I've completed four 2-page openings of an erasure/overpainting of Bartleby the Scrivener, "Bar by the Riven." I'm no Ronald Johnson, nor even a Tom Phillips, but take an intense joy in the process – exacto-ing apart the pages, gluing them down on heavy waterpaper stock, pulling out phrases and words that catch my eye, and then painting over the whole in vivid acrylic colors & designs (at this point, mostly vaguely Suprematist, but I've got a good deal of the story to go, & look forward to trying out all sorts of graphic styles). The designing is the smallest part of my pleasure: I love the texture of the paints, the sensation of laying down the colors with my smallest brushes – even the final step of embalming it all under a high-gloss varnish, bringing all the colors out into an eye-popping clarity.
Lisa Robertson's XEclogue (1993, my copy New Star Books, 1999) is 10 eclogues, more or less. "Nancy" and "Lady M" exchange letters; the "Roaring Boys" sing roisterous adaptations of the Pervigilium Veneris. The pastoral shades here, as it so often does, into the gardening poem, but always remains on the uncultivated side of the hedge. Robertson, as one of the most theoretically sophisticated poets writing, knows the centrality of the pastoral to Western thought (John Taggart said somewhere, recently, "the pastoral is the Western tradition"): it's the most fundamentally political of genres (cf. Empson), the field in which one steps out of the social/urban precisely to take stock of society. Robertson's is a pastoral of gender relations and the socio-psychoanalytic construction of the subject. Oof, that sounds MLA-ish, doesn't it? which doesn't get at how weird and intriguing a book this is, how pitch-perfect her voice is as she veers towards & inevitably avoids the conventionally lyrical.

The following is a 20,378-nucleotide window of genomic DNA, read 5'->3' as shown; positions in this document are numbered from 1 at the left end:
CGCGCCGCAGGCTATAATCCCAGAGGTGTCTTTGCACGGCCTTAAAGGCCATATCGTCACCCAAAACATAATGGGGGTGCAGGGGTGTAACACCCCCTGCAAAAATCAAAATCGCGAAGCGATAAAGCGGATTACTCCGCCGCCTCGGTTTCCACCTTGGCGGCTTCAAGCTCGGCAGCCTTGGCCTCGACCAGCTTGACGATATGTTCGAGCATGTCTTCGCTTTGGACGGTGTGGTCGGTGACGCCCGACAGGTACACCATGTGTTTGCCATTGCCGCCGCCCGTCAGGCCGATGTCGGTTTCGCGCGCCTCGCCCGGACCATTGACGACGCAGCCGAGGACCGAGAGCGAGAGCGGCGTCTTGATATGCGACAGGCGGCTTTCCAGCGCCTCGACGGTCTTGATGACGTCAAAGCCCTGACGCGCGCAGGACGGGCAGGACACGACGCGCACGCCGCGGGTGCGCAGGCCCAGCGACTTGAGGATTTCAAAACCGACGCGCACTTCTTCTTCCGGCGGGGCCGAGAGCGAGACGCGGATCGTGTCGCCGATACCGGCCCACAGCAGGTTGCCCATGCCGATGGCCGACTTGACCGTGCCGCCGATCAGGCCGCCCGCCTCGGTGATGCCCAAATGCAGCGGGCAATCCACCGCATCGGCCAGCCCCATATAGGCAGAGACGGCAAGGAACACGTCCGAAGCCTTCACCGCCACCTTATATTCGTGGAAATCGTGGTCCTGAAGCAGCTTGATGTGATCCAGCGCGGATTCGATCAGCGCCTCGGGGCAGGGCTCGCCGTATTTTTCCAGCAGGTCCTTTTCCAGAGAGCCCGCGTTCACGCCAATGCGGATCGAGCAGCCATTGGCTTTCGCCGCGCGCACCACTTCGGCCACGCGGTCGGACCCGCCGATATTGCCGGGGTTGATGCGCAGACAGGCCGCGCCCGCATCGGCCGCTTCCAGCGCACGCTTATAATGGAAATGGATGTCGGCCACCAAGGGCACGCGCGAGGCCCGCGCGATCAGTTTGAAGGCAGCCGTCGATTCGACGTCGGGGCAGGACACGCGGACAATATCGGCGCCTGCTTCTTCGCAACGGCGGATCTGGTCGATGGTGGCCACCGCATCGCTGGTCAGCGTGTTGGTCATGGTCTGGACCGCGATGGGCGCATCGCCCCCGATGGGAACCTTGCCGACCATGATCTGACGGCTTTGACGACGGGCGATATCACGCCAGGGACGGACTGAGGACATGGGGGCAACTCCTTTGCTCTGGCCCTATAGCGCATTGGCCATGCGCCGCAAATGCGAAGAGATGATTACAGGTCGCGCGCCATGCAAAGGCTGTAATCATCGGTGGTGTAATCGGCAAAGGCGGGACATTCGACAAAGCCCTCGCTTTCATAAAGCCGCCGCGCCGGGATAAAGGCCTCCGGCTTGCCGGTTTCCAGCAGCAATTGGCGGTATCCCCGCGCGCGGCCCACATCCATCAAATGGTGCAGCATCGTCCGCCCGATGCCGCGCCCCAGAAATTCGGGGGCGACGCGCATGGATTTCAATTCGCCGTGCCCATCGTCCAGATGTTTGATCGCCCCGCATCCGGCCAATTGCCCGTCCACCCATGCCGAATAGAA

A copy of Anathem, Neal Stephenson's latest door-stopping epic of speculative fiction, has fallen into my hands. I've turned it over a few times, contemplating all the word-of-mouth intelligence I've received, & the few reviews I've read ("huge," "daunting complex," "too clever by half"), & have compromised: I'll certainly tackle this sometime over the summer, but for now it's China Miéville's The Scar.
The people at Otis College of Art and Design are producing some exceeding beautiful books under the Otis Books/Seismicity Editions imprint. I am at the moment enthralled by the first stretch of Ray DiPalma's The Ancient Use of Stone: Journals and Daybooks 1998-2008, a decade's worth of notebooks – so it would seem; one always wonders, reading a published daybook/journal/commonplace book, how much retouching has been applied to the messy pages of the original. Right now I'm still in "The Ancient Use of Stone," the earliest of DiPalma's daybooks here collected – part journal, part commonplace book, part bibliographical checklist (mostly of early modern imprints). It has precisely the miscellaneous character I enjoy in these things, shifting from quotation to observational prose to verse, often in the compass of a single entry. And I can't resist looking ahead: the later daybooks are even more miscellaneous – multiple columns, typefaces, graphics, etc. More later on this large & beautiful book.
The notebook as word-hoard, prose-hoard, treasury of lines & passages. Thoreau's journals as the vast quarry from which he excavated his books; Emerson's as the practice room in which he tried out the various virtuoso passages to be included in his essays. My own shelf of notebooks seems to grow exponentially: I realize, soberingly, that I probably now own enough blank pages to keep me busy for the rest of my life (solution: write more!). The ones I've filled are of distressingly little interest: hundreds of pages of journalizing, repeated drafts of poems (I copy back & forth from notebook to notebook, keeping track – when I don't lose track – by arcane numbering schemes), passages of prose for whatever assignment happens to be on my plate at the moment. Unlined notebooks encourage me to doodle, even to draw, which makes them rather nicer to look at; lined notebooks encourage more voluble word-production.